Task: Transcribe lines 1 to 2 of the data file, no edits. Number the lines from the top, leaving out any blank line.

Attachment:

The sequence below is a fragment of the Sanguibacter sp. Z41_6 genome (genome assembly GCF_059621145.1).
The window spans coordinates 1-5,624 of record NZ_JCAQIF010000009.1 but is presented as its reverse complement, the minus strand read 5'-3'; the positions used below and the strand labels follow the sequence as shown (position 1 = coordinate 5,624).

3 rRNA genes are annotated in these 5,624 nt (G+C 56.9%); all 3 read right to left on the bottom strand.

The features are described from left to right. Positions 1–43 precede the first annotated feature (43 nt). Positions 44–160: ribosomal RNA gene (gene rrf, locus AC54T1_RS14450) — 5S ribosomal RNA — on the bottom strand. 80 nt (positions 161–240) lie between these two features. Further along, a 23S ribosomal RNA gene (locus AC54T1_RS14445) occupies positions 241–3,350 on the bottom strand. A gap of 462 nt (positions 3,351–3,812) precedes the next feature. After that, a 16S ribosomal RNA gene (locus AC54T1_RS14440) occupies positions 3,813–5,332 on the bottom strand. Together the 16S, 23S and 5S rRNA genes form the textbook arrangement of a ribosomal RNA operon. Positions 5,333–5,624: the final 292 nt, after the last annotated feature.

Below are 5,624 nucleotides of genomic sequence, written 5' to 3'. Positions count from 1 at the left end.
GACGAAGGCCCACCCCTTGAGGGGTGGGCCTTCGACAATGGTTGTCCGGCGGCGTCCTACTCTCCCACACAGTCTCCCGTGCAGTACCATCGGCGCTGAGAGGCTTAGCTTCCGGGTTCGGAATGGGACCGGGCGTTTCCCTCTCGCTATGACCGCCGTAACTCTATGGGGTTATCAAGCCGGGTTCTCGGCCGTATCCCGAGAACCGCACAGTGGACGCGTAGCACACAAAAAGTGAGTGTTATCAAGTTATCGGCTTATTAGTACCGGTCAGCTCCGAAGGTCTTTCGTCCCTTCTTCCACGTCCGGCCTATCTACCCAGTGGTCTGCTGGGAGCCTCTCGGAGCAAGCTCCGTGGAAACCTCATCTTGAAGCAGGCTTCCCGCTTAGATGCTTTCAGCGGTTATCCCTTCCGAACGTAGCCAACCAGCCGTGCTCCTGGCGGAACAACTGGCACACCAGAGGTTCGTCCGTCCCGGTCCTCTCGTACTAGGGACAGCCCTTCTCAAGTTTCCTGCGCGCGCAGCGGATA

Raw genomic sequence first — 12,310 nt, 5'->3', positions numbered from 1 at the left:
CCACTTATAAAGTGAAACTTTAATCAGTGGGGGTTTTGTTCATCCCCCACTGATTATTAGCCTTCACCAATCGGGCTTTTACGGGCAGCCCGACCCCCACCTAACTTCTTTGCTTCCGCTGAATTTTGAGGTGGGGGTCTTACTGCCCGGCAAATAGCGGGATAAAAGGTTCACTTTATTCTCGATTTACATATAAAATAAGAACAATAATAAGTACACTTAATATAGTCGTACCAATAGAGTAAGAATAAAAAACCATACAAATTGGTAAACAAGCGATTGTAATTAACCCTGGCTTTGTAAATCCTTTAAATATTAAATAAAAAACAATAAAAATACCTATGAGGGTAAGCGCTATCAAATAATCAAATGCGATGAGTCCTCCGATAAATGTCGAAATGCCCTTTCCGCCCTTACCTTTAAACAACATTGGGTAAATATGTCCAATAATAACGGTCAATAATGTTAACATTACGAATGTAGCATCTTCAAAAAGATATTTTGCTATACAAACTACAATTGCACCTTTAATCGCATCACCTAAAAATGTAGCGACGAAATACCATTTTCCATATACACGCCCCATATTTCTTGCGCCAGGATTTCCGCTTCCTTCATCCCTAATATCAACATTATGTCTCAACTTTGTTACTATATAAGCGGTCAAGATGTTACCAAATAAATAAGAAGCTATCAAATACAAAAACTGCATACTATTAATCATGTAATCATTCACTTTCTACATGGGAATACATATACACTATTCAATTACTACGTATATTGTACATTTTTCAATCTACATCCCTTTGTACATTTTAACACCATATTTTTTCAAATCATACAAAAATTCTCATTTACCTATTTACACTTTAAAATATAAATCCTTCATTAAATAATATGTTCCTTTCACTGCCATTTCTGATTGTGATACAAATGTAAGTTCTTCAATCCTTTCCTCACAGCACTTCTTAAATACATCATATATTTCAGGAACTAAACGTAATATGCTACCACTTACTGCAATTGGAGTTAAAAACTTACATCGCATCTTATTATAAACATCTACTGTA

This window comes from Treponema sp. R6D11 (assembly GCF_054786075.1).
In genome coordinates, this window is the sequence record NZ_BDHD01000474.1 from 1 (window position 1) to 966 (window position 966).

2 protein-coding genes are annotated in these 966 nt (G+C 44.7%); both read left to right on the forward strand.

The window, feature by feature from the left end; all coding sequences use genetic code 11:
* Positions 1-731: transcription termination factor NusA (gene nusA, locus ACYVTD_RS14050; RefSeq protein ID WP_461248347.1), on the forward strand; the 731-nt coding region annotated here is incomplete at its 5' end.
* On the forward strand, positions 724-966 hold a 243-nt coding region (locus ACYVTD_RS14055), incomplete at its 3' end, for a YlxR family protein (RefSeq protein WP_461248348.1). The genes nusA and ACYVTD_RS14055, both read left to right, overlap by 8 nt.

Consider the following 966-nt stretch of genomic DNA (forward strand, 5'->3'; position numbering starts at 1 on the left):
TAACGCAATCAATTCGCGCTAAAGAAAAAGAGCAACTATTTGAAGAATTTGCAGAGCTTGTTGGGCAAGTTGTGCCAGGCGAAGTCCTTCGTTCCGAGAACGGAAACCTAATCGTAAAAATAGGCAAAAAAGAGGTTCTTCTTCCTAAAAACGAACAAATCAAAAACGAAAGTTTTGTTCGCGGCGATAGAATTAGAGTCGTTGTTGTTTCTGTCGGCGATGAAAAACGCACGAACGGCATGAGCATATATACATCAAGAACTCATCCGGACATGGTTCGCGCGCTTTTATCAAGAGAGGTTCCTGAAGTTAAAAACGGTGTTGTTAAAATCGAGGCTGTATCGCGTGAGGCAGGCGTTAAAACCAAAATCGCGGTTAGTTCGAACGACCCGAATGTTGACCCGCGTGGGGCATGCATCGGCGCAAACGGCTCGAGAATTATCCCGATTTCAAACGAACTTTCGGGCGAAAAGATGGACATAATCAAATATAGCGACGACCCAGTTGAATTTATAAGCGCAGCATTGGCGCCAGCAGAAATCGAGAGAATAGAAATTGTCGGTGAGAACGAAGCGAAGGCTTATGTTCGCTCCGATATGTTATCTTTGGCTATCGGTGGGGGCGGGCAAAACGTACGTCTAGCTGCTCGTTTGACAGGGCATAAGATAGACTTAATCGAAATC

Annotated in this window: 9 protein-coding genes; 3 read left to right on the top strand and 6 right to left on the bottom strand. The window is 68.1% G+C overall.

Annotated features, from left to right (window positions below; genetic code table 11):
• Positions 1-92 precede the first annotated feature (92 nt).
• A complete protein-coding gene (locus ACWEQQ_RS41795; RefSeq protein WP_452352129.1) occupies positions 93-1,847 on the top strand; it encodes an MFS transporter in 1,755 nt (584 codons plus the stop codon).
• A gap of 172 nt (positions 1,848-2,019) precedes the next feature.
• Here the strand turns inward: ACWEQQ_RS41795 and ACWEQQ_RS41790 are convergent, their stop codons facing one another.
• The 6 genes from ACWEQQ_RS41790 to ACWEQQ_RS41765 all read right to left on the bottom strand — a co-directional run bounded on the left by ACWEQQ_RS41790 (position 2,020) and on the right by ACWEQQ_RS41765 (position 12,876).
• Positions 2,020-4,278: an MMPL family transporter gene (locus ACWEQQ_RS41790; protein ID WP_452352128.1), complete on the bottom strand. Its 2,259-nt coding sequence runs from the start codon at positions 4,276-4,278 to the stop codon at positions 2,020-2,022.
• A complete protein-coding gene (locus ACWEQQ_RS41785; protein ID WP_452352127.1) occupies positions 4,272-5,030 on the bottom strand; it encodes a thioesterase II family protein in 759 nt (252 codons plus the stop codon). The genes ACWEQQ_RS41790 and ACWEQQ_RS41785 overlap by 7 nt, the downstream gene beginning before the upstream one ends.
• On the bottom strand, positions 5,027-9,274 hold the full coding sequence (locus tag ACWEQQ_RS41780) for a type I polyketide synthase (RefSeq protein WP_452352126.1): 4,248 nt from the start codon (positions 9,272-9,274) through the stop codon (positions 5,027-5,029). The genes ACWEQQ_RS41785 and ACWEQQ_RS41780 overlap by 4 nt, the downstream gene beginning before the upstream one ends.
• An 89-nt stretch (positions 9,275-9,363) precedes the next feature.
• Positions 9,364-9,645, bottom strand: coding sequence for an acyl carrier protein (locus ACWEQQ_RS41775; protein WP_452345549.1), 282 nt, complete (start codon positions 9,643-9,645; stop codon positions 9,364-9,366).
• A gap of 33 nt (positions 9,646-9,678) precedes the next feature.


The sequence below is a fragment of the Sanguibacter sp. Z41_6 genome (genome assembly GCF_059621145.1).
The window spans coordinates 1-5,624 of record NZ_JCAQIF010000009.1 but is presented as its reverse complement, the minus strand read 5'-3'; the positions used below and the strand labels follow the sequence as shown (position 1 = coordinate 5,624).